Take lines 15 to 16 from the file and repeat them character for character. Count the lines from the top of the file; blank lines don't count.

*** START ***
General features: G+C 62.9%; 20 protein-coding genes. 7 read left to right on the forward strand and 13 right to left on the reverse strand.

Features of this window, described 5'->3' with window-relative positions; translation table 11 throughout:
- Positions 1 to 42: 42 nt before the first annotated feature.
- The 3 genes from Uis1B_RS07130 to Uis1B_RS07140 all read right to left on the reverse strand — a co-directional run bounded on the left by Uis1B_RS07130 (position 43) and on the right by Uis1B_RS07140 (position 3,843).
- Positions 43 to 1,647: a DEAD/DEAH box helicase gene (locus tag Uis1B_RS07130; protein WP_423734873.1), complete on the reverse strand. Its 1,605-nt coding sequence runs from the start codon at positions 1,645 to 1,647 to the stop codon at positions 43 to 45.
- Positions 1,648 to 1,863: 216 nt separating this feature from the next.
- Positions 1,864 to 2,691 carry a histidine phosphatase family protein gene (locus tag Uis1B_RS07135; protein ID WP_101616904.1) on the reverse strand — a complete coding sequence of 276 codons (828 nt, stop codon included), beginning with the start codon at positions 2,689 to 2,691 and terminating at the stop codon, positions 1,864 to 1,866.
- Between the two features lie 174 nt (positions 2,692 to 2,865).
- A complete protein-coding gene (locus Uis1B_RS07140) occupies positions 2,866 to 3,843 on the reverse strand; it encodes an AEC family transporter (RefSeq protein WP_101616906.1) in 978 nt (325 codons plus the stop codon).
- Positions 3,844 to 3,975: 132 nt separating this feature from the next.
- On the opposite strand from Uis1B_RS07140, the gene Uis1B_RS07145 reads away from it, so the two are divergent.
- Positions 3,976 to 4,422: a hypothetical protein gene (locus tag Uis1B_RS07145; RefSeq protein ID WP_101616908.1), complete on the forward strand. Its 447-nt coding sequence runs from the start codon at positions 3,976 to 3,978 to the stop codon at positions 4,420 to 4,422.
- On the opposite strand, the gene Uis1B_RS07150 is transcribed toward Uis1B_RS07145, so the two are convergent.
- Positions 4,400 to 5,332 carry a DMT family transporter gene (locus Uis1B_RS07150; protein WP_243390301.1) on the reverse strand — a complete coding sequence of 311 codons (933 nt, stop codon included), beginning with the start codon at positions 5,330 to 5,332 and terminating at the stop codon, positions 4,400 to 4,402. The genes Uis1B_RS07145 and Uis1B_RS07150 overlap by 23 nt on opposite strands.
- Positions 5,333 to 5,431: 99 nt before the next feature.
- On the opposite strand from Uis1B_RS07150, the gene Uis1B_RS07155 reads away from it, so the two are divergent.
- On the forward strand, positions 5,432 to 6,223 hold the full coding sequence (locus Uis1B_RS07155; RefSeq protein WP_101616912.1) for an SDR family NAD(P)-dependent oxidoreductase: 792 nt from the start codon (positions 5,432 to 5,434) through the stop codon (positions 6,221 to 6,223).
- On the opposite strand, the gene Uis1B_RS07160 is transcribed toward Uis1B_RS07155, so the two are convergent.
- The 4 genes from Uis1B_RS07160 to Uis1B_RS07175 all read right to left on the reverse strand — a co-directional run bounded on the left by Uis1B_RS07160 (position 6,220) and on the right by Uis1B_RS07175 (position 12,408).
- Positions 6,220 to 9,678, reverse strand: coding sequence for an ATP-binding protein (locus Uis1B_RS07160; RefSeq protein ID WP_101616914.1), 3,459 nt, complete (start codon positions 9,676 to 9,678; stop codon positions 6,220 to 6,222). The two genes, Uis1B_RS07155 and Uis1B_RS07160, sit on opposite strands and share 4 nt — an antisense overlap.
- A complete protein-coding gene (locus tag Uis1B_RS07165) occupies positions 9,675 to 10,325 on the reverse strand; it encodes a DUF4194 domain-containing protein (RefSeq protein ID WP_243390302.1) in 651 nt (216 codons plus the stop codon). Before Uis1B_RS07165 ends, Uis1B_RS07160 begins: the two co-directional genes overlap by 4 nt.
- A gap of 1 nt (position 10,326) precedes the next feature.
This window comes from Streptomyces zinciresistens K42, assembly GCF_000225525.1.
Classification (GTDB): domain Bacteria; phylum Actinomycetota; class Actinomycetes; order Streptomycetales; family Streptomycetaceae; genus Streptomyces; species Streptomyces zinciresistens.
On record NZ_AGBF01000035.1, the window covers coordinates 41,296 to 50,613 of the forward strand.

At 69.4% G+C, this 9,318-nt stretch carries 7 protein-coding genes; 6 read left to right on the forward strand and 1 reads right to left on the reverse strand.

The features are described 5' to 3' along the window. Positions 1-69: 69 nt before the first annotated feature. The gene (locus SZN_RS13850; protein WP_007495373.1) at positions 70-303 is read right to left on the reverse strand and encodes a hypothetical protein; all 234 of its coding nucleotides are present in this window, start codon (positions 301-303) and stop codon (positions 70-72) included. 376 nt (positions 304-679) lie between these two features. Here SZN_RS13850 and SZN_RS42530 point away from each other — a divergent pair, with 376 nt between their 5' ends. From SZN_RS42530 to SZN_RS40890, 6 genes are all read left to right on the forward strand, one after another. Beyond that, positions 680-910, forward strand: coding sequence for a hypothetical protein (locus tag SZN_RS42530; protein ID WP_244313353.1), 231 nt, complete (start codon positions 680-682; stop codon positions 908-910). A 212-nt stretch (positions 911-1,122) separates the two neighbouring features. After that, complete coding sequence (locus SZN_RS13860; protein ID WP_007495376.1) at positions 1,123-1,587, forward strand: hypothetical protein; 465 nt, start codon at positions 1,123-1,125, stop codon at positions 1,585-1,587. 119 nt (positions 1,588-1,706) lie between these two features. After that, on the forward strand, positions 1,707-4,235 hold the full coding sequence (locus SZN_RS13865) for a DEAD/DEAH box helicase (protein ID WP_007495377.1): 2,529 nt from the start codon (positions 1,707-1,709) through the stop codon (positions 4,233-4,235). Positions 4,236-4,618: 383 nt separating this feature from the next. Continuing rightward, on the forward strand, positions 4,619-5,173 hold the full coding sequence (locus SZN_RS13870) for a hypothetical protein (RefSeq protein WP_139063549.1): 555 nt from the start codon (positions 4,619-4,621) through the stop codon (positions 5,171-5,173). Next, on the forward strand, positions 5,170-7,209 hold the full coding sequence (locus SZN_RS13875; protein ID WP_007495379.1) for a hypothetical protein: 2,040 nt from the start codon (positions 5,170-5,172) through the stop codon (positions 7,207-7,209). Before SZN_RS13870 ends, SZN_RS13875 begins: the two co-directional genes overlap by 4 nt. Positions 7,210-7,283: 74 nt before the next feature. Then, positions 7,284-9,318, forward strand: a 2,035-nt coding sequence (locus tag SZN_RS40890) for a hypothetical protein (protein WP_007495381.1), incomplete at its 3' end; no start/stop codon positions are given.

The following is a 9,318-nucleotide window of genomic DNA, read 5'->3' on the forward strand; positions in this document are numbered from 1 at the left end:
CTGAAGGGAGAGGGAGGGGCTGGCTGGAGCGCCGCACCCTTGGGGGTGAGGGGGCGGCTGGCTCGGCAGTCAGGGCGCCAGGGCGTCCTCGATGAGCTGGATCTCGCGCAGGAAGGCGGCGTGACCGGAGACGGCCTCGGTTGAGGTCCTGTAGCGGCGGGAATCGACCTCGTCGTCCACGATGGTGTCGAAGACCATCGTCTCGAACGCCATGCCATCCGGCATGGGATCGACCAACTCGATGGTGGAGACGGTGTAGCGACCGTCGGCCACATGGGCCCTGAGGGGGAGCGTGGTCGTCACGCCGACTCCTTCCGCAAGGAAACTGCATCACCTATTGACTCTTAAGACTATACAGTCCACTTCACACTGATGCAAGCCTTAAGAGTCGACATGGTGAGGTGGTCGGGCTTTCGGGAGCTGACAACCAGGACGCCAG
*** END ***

- Positions 5,333 to 5,431: 99 nt before the next feature.
- On the opposite strand from Uis1B_RS07150, the gene Uis1B_RS07155 reads away from it, so the two are divergent.